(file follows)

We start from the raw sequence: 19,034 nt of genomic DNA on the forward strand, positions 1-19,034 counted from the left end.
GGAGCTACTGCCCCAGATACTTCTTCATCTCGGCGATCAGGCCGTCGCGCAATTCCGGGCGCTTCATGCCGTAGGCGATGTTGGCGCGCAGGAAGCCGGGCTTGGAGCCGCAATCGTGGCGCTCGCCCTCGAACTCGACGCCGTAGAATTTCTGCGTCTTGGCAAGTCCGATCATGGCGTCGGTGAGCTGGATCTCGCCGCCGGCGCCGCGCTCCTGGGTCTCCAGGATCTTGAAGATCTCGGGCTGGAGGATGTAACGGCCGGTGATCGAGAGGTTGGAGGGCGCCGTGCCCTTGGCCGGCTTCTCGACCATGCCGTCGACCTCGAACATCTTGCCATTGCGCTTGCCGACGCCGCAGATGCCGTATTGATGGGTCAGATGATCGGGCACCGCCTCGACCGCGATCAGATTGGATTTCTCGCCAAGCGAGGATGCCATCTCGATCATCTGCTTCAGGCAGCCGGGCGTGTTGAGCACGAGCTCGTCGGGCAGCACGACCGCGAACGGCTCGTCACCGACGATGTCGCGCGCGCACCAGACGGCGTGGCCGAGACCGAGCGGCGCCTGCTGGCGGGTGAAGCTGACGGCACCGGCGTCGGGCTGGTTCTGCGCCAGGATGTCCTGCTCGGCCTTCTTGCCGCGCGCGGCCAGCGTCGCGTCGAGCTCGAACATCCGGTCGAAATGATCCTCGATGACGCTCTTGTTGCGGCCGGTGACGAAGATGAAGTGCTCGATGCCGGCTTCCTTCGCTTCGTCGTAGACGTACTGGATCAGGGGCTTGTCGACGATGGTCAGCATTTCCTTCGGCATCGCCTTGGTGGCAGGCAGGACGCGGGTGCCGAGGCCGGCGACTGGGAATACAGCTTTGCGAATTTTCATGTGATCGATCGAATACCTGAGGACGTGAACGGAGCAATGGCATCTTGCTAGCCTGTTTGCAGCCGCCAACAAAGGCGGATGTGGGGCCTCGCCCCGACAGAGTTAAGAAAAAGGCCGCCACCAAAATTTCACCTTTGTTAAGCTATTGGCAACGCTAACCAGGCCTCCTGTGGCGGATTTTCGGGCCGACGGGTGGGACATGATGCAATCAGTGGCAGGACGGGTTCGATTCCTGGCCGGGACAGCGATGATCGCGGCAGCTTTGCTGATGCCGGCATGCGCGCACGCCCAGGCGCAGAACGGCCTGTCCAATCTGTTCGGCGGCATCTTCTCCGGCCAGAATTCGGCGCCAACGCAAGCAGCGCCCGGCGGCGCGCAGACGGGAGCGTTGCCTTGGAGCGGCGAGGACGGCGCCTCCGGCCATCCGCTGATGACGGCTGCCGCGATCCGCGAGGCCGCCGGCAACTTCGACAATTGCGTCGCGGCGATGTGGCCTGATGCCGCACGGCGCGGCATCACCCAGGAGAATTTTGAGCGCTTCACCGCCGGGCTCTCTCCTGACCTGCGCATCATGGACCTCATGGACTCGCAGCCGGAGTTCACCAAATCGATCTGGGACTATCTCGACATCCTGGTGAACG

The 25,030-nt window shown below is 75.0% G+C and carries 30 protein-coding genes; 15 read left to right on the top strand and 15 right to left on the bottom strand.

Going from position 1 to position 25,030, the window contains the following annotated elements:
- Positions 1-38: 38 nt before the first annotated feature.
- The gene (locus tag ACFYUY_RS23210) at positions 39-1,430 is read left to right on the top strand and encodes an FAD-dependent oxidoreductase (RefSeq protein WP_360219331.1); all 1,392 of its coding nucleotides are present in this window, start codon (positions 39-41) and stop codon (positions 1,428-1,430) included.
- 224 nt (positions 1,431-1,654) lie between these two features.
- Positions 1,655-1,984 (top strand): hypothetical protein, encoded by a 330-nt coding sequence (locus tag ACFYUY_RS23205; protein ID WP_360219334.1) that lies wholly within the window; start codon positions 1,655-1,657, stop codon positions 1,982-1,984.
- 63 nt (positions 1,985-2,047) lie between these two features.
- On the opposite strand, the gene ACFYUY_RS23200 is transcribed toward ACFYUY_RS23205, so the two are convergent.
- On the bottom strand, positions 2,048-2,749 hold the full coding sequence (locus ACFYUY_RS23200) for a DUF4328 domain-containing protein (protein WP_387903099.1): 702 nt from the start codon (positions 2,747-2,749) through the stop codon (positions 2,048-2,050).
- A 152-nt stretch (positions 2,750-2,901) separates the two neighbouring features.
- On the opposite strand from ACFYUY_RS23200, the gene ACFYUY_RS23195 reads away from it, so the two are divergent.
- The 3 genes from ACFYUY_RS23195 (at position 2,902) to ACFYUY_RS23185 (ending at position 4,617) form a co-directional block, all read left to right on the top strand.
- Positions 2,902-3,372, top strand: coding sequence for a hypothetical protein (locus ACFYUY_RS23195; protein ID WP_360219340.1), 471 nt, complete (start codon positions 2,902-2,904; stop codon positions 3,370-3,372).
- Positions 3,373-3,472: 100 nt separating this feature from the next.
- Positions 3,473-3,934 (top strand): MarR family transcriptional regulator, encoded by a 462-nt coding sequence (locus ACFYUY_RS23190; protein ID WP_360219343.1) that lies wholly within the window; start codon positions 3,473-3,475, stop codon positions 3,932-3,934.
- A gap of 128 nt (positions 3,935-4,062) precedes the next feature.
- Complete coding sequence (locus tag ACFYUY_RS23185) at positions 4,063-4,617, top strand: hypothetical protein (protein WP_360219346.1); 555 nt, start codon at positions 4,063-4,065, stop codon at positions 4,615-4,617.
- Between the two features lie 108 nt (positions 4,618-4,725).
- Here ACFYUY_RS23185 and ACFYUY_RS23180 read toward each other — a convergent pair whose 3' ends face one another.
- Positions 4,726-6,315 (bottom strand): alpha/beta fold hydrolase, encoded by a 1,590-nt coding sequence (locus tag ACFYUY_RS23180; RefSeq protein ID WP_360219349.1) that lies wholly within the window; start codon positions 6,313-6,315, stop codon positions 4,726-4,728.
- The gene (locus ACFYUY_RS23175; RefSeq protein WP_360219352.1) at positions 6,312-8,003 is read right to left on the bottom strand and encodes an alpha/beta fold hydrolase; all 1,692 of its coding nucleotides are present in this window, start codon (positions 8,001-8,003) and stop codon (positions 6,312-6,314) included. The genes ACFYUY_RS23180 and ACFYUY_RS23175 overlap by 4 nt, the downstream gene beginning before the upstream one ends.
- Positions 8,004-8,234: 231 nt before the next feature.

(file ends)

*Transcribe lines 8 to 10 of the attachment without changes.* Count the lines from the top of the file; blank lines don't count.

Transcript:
- Positions 1,655-1,984 (top strand): hypothetical protein, encoded by a 330-nt coding sequence (locus tag ACFYUY_RS23205; protein ID WP_360219334.1) that lies wholly within the window; start codon positions 1,655-1,657, stop codon positions 1,982-1,984.
- 63 nt (positions 1,985-2,047) lie between these two features.
- On the opposite strand, the gene ACFYUY_RS23200 is transcribed toward ACFYUY_RS23205, so the two are convergent.